Id. And cases allowing sampling include:

United States v. Rogan, 517 F.3d 449, 453 (7th Cir.2008) (appellate court rejected the argument that the district court had to address each of the 1,812 claims at issue and held that “[s]tatistical analysis should suffice;” however, all 1,812 claims were objectively false); United States ex rel. Ruckh v. Genoa Healthcare, LLC, No. 8:11–CV–1303–T–23TBM, 2015 WL 1926417, at *3 (M.D.Fla. Apr.28, 2015) (district court expressed an inclination to allowing statistical sampling and extrapolation by rejecting Friedmanand explaining that Friedman does not stand for the proposition that statistical sampling cannot be used in large-scale qui tam cases); United States ex rel. Martin v. Life Care Ctrs. of Am., Inc., Nos. 1:08–cv–251, 1:12–cv–64, 2014 U.S. Dist. LEXIS 142660, 2014 WL 4816006 (E.D.Tenn. Sept. 29, 2014) (same); United States v. Fadul, No. CIV.A.DKA 11–0385, 2013 WL 781614, at *2 (D.Md., Feb., 28, 2013) (finding the extrapolation method acceptable for Medicare and Medicaid claims under common law theory of payment by mistake); United States v. Chen, No. 2:04–cv–00859, 2009 WL 1683142 (D.Nev.2009) (jury found physician liable under the FCA for submitting 3,544 false claims, but parties only analyzed 37 claims at trial after the physician conceded that the referral request and services provided were the same for each of these claims); United States ex rel. Loughren v. UnumProvident Corp., 604 F.Supp.2d 259, 263 (D.Mass.2009) (extrapolation is a reasonable method for determining the number of false claims so long as the statistical methodology is appropriate); United States ex rel. Barron v. Deloitte & Touche, LLP, Civil No. SA–99–CA–1093–FB, 2008 WL 7136869, *2 (W.D.Tex. Sept.26, 2008) (in a Daubert hearing, the court excluded the statistician’s testimony, but recognized the relevance of statistical evidence); United States ex rel. Doe v. DeGregorio, 510 F.Supp.2d 877, 890 (M.D.Fla.2007) (court relied on an extrapolated overpayment figure derived from a prior Government audit when calculating the pre-judgment remedy figure in the subsequent FCA action); United States v. Cabrera–Diaz, 106 F.Supp.2d 234, 242 (D.P.R.2000) (court entered default judgment against defendants for treble the damages sustained based off the estimated overpayments that a prior Government audit revealed); United States v. Krizek, 859 F.Supp. 5, 7 (D.D.C.1994) supplemented, 909 F.Supp. 32 (D.D.C.1995) aff’d in part and remanded, 111 F.3d 934 (D.C.Cir.1997) (physician agreed upon sampling process to prove liability of the 8,002 potentially false claims, appellate court agreed that physician consented to sampling).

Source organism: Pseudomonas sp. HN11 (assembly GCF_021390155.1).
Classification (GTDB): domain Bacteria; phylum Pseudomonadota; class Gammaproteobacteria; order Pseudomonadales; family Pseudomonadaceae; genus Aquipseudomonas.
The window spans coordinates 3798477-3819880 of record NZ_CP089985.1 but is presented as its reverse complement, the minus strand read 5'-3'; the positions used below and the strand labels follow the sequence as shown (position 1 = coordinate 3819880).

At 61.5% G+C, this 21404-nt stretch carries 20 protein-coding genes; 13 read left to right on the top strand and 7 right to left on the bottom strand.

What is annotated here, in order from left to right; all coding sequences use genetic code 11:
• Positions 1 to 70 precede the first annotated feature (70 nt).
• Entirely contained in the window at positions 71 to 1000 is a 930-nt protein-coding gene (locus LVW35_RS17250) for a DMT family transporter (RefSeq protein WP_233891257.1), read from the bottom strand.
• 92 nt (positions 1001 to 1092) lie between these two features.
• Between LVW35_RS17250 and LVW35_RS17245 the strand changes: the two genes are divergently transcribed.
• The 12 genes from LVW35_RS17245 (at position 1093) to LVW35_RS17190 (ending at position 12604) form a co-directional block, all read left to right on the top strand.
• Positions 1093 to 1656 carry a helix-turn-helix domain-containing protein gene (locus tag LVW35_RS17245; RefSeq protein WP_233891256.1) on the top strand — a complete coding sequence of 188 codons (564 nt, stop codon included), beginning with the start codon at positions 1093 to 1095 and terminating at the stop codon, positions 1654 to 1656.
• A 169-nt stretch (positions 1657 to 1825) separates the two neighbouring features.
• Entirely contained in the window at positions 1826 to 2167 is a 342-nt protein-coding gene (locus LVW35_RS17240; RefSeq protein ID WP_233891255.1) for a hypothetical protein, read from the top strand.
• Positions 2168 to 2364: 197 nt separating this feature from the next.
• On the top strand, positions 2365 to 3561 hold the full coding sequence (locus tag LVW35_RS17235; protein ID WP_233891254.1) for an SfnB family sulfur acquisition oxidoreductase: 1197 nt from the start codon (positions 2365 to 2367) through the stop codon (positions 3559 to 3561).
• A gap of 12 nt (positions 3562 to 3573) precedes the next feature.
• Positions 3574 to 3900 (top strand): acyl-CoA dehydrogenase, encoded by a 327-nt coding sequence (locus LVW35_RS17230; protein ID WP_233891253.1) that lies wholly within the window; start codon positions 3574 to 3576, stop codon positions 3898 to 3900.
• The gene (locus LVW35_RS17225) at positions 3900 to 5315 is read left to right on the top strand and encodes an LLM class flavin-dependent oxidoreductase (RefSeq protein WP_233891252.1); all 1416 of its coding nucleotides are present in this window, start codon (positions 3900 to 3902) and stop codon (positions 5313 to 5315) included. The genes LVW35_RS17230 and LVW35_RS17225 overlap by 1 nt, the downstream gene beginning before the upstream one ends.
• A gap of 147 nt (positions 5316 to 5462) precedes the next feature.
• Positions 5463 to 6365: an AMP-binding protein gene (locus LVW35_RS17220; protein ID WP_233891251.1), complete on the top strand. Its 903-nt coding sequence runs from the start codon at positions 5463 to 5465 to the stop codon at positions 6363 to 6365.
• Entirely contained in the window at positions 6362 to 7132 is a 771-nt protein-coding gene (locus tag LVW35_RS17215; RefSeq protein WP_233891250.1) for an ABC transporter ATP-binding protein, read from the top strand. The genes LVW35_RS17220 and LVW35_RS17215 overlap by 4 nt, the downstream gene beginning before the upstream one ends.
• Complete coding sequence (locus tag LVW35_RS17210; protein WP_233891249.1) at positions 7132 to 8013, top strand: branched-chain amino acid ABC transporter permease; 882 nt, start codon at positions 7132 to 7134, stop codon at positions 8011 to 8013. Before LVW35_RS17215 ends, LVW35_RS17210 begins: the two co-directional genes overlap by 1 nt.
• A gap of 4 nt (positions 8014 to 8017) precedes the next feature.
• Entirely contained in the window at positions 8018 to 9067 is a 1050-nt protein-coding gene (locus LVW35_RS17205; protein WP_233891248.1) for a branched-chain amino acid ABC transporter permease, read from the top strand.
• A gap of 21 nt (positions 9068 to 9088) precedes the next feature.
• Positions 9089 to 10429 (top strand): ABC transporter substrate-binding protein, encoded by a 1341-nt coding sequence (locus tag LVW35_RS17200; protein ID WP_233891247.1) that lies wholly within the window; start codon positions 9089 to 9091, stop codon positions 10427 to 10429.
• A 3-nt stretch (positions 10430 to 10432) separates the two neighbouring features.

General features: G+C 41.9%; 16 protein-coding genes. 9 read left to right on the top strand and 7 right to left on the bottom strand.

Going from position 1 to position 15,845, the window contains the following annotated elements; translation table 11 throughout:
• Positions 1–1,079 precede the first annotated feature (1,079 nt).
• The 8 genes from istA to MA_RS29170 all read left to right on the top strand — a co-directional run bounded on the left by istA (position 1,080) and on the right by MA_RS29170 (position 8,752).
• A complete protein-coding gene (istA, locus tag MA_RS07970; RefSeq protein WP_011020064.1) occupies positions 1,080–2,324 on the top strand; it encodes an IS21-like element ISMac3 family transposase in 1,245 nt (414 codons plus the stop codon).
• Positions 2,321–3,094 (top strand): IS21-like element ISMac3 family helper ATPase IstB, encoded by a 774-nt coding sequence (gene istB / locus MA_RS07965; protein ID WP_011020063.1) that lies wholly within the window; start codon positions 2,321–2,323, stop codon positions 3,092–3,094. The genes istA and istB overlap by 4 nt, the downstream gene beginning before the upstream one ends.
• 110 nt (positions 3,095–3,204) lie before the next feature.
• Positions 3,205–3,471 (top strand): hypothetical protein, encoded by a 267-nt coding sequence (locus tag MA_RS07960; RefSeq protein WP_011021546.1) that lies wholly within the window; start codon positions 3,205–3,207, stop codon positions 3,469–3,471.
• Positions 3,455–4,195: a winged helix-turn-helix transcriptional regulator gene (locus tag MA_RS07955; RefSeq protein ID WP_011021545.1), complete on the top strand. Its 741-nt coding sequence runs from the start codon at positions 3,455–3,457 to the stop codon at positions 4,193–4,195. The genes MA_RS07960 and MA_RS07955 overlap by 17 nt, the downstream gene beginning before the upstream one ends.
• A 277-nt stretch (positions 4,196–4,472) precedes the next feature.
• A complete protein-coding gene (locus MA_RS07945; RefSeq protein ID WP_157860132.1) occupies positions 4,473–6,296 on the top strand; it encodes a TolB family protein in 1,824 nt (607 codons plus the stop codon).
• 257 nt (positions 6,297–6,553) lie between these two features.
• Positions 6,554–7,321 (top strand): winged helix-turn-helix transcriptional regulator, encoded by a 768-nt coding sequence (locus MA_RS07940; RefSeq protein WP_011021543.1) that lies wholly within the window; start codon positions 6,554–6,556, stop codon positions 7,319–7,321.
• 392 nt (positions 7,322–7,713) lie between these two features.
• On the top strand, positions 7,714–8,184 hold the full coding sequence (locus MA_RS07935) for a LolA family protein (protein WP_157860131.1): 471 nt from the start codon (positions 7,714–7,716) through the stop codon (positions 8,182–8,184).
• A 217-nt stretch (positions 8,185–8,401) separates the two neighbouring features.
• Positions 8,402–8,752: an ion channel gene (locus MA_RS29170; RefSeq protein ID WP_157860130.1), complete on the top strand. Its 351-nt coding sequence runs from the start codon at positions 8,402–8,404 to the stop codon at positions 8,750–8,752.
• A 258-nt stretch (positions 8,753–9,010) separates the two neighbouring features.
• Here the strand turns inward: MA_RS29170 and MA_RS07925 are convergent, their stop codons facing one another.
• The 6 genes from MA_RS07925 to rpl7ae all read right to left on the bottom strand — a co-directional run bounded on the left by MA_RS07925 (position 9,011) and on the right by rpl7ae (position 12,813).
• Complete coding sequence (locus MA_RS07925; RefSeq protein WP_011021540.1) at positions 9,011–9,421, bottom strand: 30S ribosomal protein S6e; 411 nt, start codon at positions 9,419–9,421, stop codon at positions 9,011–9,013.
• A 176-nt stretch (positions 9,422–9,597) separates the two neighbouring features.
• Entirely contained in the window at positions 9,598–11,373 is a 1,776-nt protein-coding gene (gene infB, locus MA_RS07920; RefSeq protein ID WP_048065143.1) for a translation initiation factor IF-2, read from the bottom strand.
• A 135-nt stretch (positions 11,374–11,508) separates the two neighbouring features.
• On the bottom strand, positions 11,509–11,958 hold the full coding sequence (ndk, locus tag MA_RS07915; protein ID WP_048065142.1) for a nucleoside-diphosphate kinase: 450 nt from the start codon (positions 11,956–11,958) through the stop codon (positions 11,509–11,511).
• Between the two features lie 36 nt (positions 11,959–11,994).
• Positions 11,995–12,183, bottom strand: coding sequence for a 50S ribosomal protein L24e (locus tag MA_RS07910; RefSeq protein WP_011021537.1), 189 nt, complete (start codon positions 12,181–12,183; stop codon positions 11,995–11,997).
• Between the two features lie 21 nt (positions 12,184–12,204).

Michaels, 2015 WL 3903675 at *7.

Parts two and three of this post discuss two important recent District Court opinions that came out on either side of permitting the use of a statistical sample to prove liability and damages in False Claims Act cases.

The second Part of this three-part blog post discusses a leading False Claims Act case that accepted a statistical sample as evidence of both liability and damages. For more information, or to discuss a potential case with us, please contact us.

References

  1. Tyson Foods, Inc. v. Bouaphakeo, 136 S. Ct. 1036, 1046, 194 L. Ed. 2d 124 (2016) (citing Manual of Complex Litigation § 11.493, p. 102 (4th ed. 2004)). See also United States ex rel. Martin v. Life Care Centers of Am., Inc., 114 F. Supp. 3d 549, 571 (E.D. Tenn. 2014) (“Given the large number of claims that can be submitted by a single entity to be reimbursed by Medicare, it is often not practicable to do a claim-by-claim review of each allegedly false claim in a complex FCA action.”).
  2. Tyson Foods, 136 S. Ct. at 1046.
  3. Id. (citing Fed. R. Evid. 401, 403, and 702).